Situated just around the corner from the Zen Apartments development site, Flinders Street Project is in the final stages of setting up their gourmet cafe for the residents of Flinders Street to enjoy. Here’s a quick sneak peak at what to expect from our latest commercial addition to the precinct. Continue reading “A Quick Look at Flinders Precinct’s Newest Resident”
Guava Lime’s Flinders Street precinct celebrates another major milestone this week with the practical completion of ART Apartments, an executive living residential development which sold out in record time.
Alongside this, we also saw the final finishing touches on ART Apartments’ eight storey installation on the exterior of the building. Considered the tallest in South Australia, it was commissioned by Guava Lime and completed by artists from the Kaurna Meyunna community, traditional owners of the land.
The aim was to create a piece of community art which captures the vibrance and rich culture of the Flinders Street precinct. Using a variety of indigenous and contemporary symbols, it depicts the traditional year cycle, carefully balancing female and male aspects of Kaurna culture.
In nine short years Guava Lime has transformed Flinders Street, in the eastern quarter of Adelaide, from a tired block of commercial buildings into a modern and vibrant precinct.
With five projects complete and one about to commence, our vision for the revitalisation of our 45,000 square metre Flinders Street precinct is well under way and includes residential apartments, rooftop gardens, offices, a hotel, restaurants and cafes. It marks a cosmopolitan direction for the South Australian capital.
However, if you see yourself living or investing in the precinct, your window of opportunity is small. After the success of the first stage of Zen Apartments, which sold out last year in just ten weeks, it is expected that the newly launched Zen2 Apartments won’t be on the market for long either.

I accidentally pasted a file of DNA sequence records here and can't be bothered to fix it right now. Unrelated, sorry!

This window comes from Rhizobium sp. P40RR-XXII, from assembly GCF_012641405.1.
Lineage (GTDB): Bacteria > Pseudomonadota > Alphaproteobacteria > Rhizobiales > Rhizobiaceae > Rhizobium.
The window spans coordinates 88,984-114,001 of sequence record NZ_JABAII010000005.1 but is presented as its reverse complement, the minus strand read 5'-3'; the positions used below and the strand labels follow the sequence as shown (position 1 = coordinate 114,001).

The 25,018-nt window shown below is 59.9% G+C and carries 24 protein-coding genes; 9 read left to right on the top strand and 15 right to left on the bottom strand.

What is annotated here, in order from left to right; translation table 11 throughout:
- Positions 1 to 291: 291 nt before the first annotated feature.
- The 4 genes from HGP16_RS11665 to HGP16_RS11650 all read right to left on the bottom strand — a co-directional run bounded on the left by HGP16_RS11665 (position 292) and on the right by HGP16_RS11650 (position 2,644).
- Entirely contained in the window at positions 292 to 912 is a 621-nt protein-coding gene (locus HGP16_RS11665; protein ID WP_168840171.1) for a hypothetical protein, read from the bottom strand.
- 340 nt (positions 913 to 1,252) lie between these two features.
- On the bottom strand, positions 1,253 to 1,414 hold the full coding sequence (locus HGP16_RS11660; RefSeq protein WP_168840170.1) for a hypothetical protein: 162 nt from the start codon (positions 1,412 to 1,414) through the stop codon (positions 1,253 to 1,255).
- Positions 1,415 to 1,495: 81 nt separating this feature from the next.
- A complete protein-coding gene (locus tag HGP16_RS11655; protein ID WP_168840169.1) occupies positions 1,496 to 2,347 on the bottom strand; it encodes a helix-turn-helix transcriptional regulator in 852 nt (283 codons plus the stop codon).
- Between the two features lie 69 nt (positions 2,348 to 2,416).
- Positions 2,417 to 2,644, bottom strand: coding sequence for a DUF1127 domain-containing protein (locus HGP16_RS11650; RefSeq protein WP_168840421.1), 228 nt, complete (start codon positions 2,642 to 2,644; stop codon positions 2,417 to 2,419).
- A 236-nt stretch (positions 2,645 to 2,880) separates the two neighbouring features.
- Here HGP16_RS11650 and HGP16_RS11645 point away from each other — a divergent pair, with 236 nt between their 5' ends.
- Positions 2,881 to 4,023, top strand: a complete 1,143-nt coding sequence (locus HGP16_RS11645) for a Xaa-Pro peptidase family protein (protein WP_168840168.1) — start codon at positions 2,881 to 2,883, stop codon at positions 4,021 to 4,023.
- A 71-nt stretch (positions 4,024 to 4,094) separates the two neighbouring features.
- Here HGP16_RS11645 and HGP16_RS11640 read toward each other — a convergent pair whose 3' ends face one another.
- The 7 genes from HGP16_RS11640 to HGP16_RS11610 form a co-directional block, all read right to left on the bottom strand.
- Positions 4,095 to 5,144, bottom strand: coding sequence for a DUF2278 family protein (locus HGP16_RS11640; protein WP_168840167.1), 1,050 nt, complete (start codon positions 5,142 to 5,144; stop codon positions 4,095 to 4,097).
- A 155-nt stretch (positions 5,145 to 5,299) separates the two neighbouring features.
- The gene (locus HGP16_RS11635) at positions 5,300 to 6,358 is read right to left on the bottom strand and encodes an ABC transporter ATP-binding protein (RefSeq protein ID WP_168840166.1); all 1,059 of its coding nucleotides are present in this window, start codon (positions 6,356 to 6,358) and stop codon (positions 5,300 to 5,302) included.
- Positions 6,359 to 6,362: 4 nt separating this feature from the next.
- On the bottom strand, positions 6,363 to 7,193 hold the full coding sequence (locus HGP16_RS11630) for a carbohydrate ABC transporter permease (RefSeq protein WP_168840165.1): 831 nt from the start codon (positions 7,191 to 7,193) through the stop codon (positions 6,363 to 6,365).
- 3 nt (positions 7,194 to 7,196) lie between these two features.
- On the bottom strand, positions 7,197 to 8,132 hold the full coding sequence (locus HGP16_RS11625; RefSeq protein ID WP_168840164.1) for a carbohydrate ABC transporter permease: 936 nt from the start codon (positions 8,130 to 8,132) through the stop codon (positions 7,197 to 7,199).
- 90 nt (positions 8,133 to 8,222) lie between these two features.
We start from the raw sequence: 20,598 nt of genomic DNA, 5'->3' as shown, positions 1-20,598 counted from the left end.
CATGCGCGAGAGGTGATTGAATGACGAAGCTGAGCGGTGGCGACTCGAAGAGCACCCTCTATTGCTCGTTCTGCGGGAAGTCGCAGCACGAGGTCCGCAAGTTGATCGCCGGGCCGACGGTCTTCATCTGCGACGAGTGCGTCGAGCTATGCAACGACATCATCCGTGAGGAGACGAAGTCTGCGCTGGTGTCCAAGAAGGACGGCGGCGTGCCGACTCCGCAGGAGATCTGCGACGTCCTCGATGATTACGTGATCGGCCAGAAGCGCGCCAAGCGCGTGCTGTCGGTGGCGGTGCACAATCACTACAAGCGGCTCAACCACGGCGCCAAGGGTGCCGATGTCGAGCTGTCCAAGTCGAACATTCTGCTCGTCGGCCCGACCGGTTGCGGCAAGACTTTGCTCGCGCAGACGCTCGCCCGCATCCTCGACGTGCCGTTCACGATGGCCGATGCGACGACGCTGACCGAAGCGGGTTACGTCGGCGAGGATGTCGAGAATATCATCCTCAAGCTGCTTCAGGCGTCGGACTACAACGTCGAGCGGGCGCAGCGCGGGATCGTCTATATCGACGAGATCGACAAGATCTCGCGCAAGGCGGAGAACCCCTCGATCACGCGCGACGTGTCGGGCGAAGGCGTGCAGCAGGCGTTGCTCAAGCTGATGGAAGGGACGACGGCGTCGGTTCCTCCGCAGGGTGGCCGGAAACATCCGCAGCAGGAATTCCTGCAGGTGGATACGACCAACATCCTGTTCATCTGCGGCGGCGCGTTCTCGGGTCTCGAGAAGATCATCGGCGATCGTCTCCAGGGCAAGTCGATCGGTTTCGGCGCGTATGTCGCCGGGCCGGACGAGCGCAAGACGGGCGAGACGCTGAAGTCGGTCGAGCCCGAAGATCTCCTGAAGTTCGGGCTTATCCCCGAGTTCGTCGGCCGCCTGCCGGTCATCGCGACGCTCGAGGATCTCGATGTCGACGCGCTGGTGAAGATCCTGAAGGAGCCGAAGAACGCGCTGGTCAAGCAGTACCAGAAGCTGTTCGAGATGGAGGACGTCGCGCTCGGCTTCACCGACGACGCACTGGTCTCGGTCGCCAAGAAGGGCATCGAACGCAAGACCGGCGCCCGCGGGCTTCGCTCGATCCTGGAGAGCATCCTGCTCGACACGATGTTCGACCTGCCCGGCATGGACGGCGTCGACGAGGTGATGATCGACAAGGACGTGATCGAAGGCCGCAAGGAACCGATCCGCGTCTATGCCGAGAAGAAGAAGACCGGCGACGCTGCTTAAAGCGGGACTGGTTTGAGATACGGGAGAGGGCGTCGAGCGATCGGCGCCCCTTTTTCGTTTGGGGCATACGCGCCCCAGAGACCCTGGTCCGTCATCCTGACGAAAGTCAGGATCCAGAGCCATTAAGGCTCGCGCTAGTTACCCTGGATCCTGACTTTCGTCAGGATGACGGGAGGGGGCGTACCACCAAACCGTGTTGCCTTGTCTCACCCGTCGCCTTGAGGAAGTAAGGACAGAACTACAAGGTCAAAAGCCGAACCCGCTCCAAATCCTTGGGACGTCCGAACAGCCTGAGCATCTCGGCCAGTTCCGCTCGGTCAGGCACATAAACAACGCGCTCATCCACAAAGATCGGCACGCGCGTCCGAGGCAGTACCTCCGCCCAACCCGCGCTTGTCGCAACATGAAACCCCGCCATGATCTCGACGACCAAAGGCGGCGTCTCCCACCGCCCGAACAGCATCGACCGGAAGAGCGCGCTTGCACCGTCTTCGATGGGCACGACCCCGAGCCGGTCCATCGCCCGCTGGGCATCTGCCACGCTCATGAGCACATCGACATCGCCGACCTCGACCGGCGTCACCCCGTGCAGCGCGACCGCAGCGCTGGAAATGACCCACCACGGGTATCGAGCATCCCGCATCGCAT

For those who are unfamiliar with the burgeoning laneway culture of east Adelaide, you will find quality coffee shops, restaurants, public and bike transport, art, theatre and music venues at every turn.
From an investor perspective, there is only a limited number of inner-city developments available in Adelaide and Zen2 Apartments is the only one on the market in the eastern part of the city.
A new book on sustainability encourages small steps to transform the way we live to become more sustainable.
Motivating Change: Sustainable Design and Behaviour in the Built Environment encourages designers, architects and planners to get people motivated to change their behaviour through their design of urban areas.
Edited by University of South Australia’s Professor Steffen Lehmann and Dr Robert Crocker, the publication is the second edited by Prof Lehmann in the Earthscan Series on sustainable design.
The book is a collection of essays by academics from around the world who they hope will inspire those involved in urban design to play their part in the issues of climate change.